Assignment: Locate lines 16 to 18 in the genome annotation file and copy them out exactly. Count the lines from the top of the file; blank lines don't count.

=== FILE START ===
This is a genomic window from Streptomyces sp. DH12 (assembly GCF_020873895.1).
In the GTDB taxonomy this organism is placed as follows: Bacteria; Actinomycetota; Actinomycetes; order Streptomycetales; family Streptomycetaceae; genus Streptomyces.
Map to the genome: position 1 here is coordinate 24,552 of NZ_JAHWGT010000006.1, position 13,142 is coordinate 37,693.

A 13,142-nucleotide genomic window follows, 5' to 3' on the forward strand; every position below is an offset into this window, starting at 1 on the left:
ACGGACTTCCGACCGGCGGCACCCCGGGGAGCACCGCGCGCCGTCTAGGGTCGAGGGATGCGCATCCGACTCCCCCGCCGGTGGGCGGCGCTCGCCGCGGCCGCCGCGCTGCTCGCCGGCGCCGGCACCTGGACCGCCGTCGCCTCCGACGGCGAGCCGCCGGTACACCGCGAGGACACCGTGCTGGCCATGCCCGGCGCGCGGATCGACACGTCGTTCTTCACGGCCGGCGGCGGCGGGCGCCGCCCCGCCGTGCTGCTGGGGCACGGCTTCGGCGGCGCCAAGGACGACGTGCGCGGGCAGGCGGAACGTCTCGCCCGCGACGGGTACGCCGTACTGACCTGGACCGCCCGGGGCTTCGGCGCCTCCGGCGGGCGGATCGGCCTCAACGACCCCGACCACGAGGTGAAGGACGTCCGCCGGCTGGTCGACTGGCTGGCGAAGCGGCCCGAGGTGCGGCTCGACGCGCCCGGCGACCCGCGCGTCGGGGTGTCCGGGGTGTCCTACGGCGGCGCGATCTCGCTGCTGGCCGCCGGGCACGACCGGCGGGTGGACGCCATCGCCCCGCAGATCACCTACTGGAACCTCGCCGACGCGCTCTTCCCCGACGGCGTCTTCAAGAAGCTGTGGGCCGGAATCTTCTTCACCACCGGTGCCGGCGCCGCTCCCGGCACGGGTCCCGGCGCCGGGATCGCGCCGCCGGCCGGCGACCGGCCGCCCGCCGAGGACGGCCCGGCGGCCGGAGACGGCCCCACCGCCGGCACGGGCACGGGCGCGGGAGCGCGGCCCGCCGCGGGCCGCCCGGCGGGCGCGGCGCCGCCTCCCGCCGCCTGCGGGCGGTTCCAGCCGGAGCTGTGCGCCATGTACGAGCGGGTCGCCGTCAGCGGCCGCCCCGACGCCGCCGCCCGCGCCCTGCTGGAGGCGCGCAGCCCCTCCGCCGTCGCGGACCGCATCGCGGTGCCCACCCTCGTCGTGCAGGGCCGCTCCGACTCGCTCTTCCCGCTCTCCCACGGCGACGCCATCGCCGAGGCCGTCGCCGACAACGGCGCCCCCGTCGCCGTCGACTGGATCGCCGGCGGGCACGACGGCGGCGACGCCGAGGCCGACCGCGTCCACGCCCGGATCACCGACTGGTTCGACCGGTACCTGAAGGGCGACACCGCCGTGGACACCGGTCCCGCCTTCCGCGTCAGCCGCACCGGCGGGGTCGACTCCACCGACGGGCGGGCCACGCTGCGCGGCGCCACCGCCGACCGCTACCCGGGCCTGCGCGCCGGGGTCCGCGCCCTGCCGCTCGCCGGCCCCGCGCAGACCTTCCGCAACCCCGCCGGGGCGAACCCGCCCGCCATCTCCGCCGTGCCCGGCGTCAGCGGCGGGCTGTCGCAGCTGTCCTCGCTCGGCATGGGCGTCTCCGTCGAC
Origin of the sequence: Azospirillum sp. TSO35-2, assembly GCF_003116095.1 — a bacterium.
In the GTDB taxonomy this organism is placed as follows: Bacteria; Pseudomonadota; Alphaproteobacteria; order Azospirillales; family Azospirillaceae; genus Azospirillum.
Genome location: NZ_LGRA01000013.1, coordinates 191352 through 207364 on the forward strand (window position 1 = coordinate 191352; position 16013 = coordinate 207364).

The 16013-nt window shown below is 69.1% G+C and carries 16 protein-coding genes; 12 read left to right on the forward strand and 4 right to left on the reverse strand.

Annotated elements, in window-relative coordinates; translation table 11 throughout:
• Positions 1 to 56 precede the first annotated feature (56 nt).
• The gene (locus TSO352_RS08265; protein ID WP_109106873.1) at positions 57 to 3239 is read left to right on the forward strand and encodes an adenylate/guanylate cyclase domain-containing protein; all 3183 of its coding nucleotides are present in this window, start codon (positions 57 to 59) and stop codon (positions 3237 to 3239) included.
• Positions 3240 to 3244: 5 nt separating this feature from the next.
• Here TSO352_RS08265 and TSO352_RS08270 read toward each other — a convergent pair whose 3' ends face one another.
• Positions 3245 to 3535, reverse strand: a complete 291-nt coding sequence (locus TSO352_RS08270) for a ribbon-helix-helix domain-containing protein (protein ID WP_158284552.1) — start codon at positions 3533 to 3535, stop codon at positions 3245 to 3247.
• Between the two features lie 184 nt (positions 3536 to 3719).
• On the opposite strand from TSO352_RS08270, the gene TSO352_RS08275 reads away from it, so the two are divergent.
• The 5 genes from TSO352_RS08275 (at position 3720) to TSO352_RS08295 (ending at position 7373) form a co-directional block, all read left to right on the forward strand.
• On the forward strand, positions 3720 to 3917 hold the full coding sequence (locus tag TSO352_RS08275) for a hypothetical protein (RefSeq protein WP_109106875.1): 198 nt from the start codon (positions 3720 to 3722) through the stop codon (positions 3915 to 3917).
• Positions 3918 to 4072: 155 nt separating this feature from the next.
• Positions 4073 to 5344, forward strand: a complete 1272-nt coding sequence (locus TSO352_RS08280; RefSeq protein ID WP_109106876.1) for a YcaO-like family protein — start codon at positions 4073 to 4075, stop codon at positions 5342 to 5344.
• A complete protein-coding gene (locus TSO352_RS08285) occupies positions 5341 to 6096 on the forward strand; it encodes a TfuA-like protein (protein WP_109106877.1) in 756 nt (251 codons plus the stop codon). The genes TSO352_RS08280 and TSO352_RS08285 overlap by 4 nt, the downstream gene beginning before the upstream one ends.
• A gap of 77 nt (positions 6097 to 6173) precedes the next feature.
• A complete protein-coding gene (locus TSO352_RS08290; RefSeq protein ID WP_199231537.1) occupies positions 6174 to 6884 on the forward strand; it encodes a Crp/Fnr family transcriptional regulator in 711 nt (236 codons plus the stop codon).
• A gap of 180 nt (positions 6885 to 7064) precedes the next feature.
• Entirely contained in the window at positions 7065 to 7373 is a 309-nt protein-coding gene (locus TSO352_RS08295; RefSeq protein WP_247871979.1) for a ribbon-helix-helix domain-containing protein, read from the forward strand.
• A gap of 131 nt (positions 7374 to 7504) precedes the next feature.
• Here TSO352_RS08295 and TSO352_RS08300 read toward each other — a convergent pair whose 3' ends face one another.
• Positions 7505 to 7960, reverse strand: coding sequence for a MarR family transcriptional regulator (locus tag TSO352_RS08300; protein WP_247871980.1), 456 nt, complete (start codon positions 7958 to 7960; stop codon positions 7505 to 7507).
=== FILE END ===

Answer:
• Between the two features lie 184 nt (positions 3536 to 3719).
• On the opposite strand from TSO352_RS08270, the gene TSO352_RS08275 reads away from it, so the two are divergent.
• The 5 genes from TSO352_RS08275 (at position 3720) to TSO352_RS08295 (ending at position 7373) form a co-directional block, all read left to right on the forward strand.